Transport for London chiefs are angry at the way the Tory-run council blocked the part-pedestrianisation of the UK’s main shopping street last month.
TfL and Westminster had worked together on a scheme that would have closed Oxford Street to traffic between Orchard Street — the western end of Selfridges — and Oxford Circus.
The aim was to improve the traffic and pedestrian-clogged environment in advance of the opening of Crossrail on December 9, which is due to deliver thousands more visitors.
Val Shawcross, Mr Khan’s former deputy mayor for transport, said the failure to remove buses and taxis from Oxford Street would worsen its poor safety record. She said the decision “undermined” the Mayor’s Vision Zero policy of eliminating road deaths and serious injuries in London by 2041.
Ms Shawcross told the TfL board: “It’s a very shocking decision. It’s a blow to the global image of London and the retail sector. It’s a very poor safety area for pedestrians now.” Mr Khan is expected to hold crisis talks with Westminster leader Nickie Aiken next month.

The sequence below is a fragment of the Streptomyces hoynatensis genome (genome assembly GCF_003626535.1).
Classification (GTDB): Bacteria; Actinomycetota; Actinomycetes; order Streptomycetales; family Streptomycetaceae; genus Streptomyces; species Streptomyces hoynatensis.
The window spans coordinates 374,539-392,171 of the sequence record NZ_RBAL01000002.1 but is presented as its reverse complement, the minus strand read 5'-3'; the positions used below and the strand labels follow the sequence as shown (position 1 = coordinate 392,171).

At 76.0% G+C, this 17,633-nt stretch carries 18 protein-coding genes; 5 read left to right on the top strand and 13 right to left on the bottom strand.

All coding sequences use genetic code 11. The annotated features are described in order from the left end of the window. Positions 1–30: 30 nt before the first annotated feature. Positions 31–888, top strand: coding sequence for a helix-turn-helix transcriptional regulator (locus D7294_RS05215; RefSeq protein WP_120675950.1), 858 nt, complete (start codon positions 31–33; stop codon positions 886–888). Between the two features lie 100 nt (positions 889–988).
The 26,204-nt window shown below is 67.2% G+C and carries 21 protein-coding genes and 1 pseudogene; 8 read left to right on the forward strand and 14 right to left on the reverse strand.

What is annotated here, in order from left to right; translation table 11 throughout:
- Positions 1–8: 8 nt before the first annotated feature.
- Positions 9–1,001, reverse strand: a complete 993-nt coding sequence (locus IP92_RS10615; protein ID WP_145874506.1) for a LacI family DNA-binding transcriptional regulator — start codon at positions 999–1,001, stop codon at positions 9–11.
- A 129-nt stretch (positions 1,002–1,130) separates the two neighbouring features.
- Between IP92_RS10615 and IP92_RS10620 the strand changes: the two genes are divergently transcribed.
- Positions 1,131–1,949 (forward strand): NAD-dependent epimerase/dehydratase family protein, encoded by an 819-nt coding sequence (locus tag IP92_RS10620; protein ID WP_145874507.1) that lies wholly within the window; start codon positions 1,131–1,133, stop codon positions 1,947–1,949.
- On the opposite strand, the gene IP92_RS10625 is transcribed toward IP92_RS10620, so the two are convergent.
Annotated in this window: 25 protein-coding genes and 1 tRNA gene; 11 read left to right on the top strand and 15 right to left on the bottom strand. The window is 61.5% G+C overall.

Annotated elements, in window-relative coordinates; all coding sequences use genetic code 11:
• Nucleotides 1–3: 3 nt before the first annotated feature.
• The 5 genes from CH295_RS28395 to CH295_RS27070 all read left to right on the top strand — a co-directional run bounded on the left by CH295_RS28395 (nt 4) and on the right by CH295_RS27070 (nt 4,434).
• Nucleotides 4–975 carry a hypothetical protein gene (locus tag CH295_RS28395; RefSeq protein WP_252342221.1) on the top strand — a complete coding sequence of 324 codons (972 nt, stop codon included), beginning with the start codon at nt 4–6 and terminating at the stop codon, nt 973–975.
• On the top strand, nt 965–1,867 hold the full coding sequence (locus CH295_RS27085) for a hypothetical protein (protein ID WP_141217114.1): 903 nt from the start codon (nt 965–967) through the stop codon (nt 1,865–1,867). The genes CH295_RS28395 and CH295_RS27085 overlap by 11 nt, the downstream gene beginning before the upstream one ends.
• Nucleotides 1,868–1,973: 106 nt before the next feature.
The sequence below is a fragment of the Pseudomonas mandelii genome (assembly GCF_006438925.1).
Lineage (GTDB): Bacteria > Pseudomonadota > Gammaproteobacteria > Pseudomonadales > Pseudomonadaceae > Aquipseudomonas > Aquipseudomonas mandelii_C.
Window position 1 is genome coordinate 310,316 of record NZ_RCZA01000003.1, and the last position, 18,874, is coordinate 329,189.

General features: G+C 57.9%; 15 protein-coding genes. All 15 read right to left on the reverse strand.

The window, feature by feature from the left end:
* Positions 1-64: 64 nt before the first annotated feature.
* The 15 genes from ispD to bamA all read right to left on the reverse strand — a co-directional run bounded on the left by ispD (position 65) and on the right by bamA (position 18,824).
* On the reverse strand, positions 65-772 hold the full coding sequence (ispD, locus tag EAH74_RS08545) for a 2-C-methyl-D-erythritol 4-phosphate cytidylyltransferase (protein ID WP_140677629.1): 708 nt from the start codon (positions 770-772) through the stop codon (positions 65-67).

The council’s decision came on the day that House of Fraser revealed it was closing its flagship Oxford Street store. TfL commissioner Mike Brown said it was unprecedented for a major retailer to desert the area, “bringing into sharp relief” the need for radical improvements. TfL said if a safety scheme to be proposed by the council to tackle the impact of Crossrail was not up to scratch, moves would be made to recover the £8 million. TfL has also refused to fund the council’s £400,000 safety study.
Westminster believes wider improvements are needed between Marble Arch and Tottenham Court Road, and north and south of Oxford Street.
Councillor Richard Beddoe said: “We are pleased the Mayor seems to have accepted our suggestion for a meeting. Our scheme will respond to safety issues related to the Elizabeth line opening and turn the area into a global, iconic destination.”